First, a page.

“WHAT THE HECK? YOU COULD HAVE TAKEN THE SHINGLES UP FOR FREE, OR HAD THEM DELIVERED FOR $75.”
True! But that was not the point, for a couple of different reasons. First and foremost, Dan and I are engineers. We love to design and build stuff. For us, this is not work, it’s a fun project. However, Dan had additional plans for this “elevator” – When done with the roofing task, he disassembled it, moved it to his 2-story barn, made a few design changes and re-assembled it where it now serves as a freight elevator. $400 well spent!
Also, we want to thank all the folks who have pointed out errors in the design. Dan and I have researched those and incorporated the improvements during reassembly in his barn.
ADDENDUM: For those who ask to see the top of the elevator for the pulley system that was not shown in the video, here is a small series of basic CAD drawings for you to ponder. No additional information will be provided. Use this as you see fit at your own risk: http://www.preyerplanning.com/elevator-ideas-01.pdf
NOW BACK TO THE REGULARLY SCHEDULED EXPLANATION
The video describes why a friend of mine built this elevator. It does not, however, explain why I am so interested in it…
For several years, I have wanted a freight elevator from my garage up to my house. I even designed an elevator shaft into a house re-model that we did a few years ago. Unfortunately, we could not afford the elevator at that time, so we placed a floor in between levels and had “stacked closets” which we used for storage.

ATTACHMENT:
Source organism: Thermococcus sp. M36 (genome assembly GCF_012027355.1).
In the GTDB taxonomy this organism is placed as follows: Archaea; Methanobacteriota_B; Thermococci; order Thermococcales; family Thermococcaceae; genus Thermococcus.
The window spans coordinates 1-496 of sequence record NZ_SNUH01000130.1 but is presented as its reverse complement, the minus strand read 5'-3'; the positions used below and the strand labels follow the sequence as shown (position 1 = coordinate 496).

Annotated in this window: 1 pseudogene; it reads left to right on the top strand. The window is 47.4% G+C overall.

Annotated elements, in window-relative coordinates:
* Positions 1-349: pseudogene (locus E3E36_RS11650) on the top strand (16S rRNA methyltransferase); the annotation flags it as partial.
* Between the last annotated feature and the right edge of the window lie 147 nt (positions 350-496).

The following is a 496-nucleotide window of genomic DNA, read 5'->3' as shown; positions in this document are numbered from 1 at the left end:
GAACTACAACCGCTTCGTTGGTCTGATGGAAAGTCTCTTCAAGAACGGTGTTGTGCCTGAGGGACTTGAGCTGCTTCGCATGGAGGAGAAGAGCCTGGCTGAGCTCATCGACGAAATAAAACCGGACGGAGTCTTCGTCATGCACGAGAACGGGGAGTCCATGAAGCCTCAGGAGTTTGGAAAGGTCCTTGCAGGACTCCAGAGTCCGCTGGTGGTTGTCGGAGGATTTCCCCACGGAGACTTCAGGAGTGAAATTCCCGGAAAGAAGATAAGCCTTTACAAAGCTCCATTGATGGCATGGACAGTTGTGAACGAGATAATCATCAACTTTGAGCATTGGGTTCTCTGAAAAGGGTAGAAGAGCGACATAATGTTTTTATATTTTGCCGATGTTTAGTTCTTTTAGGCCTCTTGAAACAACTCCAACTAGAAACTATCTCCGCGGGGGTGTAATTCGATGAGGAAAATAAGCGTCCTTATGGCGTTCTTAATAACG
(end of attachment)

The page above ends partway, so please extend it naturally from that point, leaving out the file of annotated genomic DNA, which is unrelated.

NOTE: At the time, a real elevator designed for a house would be about $50,000. We later decided we’d have to settle for a vertical platform lift. It would not be fancy, but it would only cost about $15,000 for parts and installation. Still, I was not quite ready to spend that money. Too many other things seemed more important.
Then my friend and colleague built this elevator to lift shingles onto his roof. It cost him about $400 and an afternoon of labor. I wanted IN ON THIS!!
With some design modifications and improvements, he is designing for me a variant of this elevator that will be custom fit into my elevator shaft. I will finally have the freight elevator that I’ve been wanting, and it will cost just over $1,000.
UPDATE REGARDING MY UPCOMING GARAGE ELEVATOR: We have already prepared the shaft and started preliminary installation of components common to the shaft walls. Although this is being designed as a freight elevator, it can easily carry people. Therefore, Dan is designing a number of safety elements into it. Due to that, the cost will increase to about twice the original $1,000 estimate, but I approved it. Theoretically, it should cost far more than that, but Dan is able do most of his own fabrication work (mill, lathe, weld). The main safety device that Dan designed is based on whether or not there is tension on the cables. Anything that releases tension, such as a broken cable, will immediately activate spring loaded actuators underneath the elevator car floor that will shoot hardened steel catches out into the slots of machined steel tracks mounted on the sides of the elevator shaft. There will also be a trap door at the top of the car for an emergency exit. At some point in the future when the work is all done, I will be releasing a video of that task.
ELEVATOR MUSIC provided “Royalty Free” by Benjamin Tissot.
Track = “Straight”